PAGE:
I’ve developed the site4 web application based on the Clojure web framework Luminus. The sources are put under revision control on a local Git repository. Commits are then pushed to an internet Git provider. The application lives on a VPS server.
Luminus is a web micro-framework for Clojure. It’s based on consolidated web development practices and popular Clojure libraries. Clojure is a functional language for the JVM. Clojure is a challenge for a procedural, OOP developer, but it’s worth studying it. Immutable data structures is an important option to develop secure and scalable concurrent applications. Some ideas are useful even when you return programming with not functional languages.
Developed the Luminus application, I followed the good instructions in the Luminus website to go on line configuring a VPS Linux server with java ed nginx frontend.
The server was configured for executing the uberjar, a standalone executable of the site4 application, in the
The application can be started, stopped, restarted via standard systemctl command
The uberjar size of half hundred MB or more could require several time to upload via common DSL. To obviate the necessity to upload the entire uberjar for a little change in the application, between various possibilities, I opted to build the uberjar in the VPS server itself, pulling the sources from the remote Git, building the uberjar, installing in the deploy directory and restarting the application.
First times, I did this by hand, then I’ve automated using Fabric/fabfile.
Fabric is a simple but powerful alternative to Chef, Puppet or Ansible to automate the deployment process.
What I needed is a Fabric deploy task that execute in sequence the following tasks
First of all, I define some auxiliary functions:
app_name to return the app name and
git_url to return the url of the remote Git repository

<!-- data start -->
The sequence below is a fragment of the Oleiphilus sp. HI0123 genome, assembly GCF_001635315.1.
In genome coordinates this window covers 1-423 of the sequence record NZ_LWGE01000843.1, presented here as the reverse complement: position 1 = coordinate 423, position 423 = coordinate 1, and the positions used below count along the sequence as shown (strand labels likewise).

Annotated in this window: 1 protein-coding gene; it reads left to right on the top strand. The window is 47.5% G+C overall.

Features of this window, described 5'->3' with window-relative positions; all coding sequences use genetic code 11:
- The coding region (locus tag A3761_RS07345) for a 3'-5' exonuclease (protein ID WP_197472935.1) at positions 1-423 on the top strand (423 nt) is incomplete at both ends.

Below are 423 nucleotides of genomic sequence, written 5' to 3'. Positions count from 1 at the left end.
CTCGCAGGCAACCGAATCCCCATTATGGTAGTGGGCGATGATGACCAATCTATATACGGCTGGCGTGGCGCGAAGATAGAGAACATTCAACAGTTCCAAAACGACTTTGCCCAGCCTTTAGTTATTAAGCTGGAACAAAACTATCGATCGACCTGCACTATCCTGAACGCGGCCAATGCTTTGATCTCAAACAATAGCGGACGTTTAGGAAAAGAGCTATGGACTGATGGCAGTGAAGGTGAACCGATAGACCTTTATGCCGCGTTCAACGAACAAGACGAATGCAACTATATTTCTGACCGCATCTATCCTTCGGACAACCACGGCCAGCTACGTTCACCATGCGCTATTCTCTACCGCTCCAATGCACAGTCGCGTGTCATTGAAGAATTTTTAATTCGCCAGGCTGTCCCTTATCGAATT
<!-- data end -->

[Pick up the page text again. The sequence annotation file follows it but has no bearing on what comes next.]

env.app_name = 'site4' env.git_url = 'https://username:firstname.lastname@example.org/account/%s.git' def app_name(): return env.app_name def git_url(): return env.git_url % app_name()
Then I define the
source function that detects if in the user
stage directory does exist the app Git repository. If it exists then update the app sources, otherwise download the repository
def source(): with cd('stage'): if exists(app_name()): with cd(app_name()): # run('git pull') run('git pull %s master' % git_url()) else: run('git clone %s' % git_url())
build function is quite simple
def build(): with cd('stage/%s' % app_name()): run('lein uberjar')
stage function prepare the environment for the installation making a backup of the current app and setting the ownerships of the new app
def stage(): with cd('stage'): # Backup in the 'stage' directory of the current application sudo('cp -a /opt/deploy/%s.jar %s-rollback.jar' % (app_name(), app_name())) # Copy in stage of the new application sudo('cp -a %s/target/uberjar/%s.jar .' % (app_name(), app_name())) sudo('chown deploy:deploy %s.jar' % app_name())
All is ready, so here it is the
install function that copies the uberjar in the deploy dir and restart the application.
def install(): with cd('stage'): sudo('cp -a %s.jar /opt/deploy/%s.jar' % (app_name(), app_name())) sudo('systemctl restart %s' % app_name())
The four previous tasks are executed by
def deploy(): source() build() stage() install()
Here is the full source of the fabfile.py
When I need to deploy the current version of the application pushed on the remote Git repository, I run the following command
fab vps_server.domain.it deploy
If you configured your host in an SSH Config File with name vps_server, you can run
fab -H vps_server deploy
If you'd prefer, you can run the single tasks one by one, i.e. the first one
fab -H vps_server source
to control each phase of deployment.
I hope this article could be interesting.
Gianni Di Sanzo